Dom Mauro-Giuseppe Lepori
Abbot General OCist
Homily delivered at the Votive Mass of the Holy Spirit
at the 19th Synod of the Cistercian Order, 2017
Readings: 1 Corinthians 12.3b-7, 12-13; John 20.19-23
In the evening of that same day, the first day of the week, the doors were closed in the room where the disciples were, for fear of the Jews. Jesus came and stood among them and said to them, ‘Peace be with you.’ (John 20.19)
On the evening of Easter Day Jesus came to meet his disciples, gathered in the Upper Room at Jerusalem. The reason for their being together was certainly the friendship that the three years of following Jesus had forged between them. This memory and also the vivid grief at the terrible and humiliating death of their Master on the cross brought them together. But St John admits honestly and humbly that the main reason for their gathering was fear, the fear of the Jews, the fear of being arrested, condemned and perhaps even killed. They probably though that together they would be better able to defend themselves.
It is true that fear can bring people together. We see this in our society, where fear of terrorism creates a sort of international solidarity, at least as a defence, at least as a means of protection.
But fear rarely creates an open unity, a unity which is open to others, which wants to expand, to welcome someone different and distant, someone who really needs us. Fear can close doors, as it closed the doors of the Upper Room, but above all the door of the heart. A door closed by fear of someone who could come in also prevents anyone going out, opening themselves to the brothers, widening the company of the friends whom Jesus has brought together.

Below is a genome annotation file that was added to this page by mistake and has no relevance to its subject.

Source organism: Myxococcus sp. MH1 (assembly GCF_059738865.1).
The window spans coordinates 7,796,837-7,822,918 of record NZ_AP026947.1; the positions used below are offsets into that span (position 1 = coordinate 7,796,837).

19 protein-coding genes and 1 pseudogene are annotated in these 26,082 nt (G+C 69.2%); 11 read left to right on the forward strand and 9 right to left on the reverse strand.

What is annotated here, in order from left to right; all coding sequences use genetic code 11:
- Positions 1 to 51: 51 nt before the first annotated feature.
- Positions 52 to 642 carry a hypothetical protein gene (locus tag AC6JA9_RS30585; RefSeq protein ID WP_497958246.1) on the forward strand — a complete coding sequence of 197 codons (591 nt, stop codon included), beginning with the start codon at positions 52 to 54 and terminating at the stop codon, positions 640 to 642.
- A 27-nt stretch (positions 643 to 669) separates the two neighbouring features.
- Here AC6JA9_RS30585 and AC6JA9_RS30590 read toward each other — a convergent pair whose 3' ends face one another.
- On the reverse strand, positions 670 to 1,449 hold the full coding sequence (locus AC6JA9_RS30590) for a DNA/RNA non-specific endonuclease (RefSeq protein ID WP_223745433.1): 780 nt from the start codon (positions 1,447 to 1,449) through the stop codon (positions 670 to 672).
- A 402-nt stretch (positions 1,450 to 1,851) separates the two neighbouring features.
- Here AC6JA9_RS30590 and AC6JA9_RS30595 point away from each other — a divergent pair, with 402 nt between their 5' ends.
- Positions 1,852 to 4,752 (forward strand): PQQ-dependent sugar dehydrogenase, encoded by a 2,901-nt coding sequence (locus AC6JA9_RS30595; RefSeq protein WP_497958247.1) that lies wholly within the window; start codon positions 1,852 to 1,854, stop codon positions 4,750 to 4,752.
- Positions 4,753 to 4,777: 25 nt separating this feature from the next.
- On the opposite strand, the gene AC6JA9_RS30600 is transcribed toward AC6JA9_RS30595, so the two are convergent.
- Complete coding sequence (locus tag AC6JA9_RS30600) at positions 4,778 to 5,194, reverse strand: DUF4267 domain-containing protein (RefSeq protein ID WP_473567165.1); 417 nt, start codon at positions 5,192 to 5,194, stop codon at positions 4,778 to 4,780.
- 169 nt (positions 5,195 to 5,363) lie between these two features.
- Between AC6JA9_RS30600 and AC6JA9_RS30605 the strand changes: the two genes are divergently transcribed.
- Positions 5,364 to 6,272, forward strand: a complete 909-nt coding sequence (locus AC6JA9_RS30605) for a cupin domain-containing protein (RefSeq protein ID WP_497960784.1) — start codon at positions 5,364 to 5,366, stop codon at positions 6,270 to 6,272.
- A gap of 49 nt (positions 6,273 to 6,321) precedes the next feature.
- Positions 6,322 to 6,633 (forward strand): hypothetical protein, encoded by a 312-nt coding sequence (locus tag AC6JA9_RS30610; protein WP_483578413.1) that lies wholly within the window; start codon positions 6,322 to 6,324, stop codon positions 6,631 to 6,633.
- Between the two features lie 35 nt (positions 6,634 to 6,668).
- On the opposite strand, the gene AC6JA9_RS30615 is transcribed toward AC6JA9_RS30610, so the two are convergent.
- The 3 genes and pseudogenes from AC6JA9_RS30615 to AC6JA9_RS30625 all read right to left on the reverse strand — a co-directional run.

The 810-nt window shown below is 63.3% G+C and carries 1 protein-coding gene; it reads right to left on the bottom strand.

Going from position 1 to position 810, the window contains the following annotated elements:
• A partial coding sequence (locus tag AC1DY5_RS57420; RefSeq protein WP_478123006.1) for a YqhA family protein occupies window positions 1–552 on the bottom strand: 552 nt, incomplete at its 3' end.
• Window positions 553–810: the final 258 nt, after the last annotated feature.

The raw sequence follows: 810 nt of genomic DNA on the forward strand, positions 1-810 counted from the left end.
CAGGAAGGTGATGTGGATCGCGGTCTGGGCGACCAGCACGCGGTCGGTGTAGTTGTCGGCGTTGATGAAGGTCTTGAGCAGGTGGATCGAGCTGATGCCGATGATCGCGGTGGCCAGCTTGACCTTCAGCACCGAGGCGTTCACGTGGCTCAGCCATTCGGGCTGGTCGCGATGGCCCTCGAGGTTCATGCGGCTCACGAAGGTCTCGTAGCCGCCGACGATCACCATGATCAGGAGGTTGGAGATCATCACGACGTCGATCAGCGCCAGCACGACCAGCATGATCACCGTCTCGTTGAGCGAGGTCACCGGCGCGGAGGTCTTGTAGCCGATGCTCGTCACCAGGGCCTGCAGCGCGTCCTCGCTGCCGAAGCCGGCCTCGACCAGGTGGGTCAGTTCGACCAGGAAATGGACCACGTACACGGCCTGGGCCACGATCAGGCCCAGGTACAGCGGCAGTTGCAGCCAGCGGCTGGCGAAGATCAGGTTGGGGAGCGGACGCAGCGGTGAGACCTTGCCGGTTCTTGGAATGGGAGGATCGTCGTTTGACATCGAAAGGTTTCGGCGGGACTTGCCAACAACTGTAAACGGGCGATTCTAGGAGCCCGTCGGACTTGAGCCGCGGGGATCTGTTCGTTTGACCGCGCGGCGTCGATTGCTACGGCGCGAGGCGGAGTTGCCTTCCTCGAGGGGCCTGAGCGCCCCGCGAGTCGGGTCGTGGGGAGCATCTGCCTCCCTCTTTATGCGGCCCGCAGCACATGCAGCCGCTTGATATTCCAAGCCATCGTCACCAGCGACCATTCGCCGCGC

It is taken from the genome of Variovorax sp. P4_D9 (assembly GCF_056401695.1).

It is good for us to reflect at the beginning of the synod of our Order that we too sometimes meet in this way, that we too are capable of forming little clans, united more by fear and a closed mind than by the desire to open ourselves to the demands of God. Monastic life, the community and even the precious gift of enclosure often run the risk of allowing us to live separately more out of fear of the world than to welcome the Risen Christ, more to protect ourselves than to spread his influence.
At the beginning of the synod where we wish to deepen the theme of fidelity to our vocation we must ask ourselves why we have gathered, why we live a common life in an Order, in our Congregations, in our different monasteries. Why have we met? What holds us together? Is it fear? What do we fear? What are the closed doors which prevent us welcoming humanity when it knocks on our door, or prevents us going out, spiritually or materially, to look for the ninety-nine sheep who have gone astray, as the Pope often says, these sheep who know neither the love of Christ nor the love of the Church?
However, let us also take note that, if St John shares with us the experience of the apostles, the experience of their fear closed in upon itself, this is also to tell us that there was a felix culpa, a chance to get to know themselves and above all to get to know Christ more profoundly. Without this humiliating experience the event of the Resurrection would not have been manifested with such clarity. Light is more striking if it shines in the night. Without that niggardly and timid closing in upon themselves, the apostles would not have been able to grasp all the novelty of the merciful coming of the Risen Christ into their lives and their community.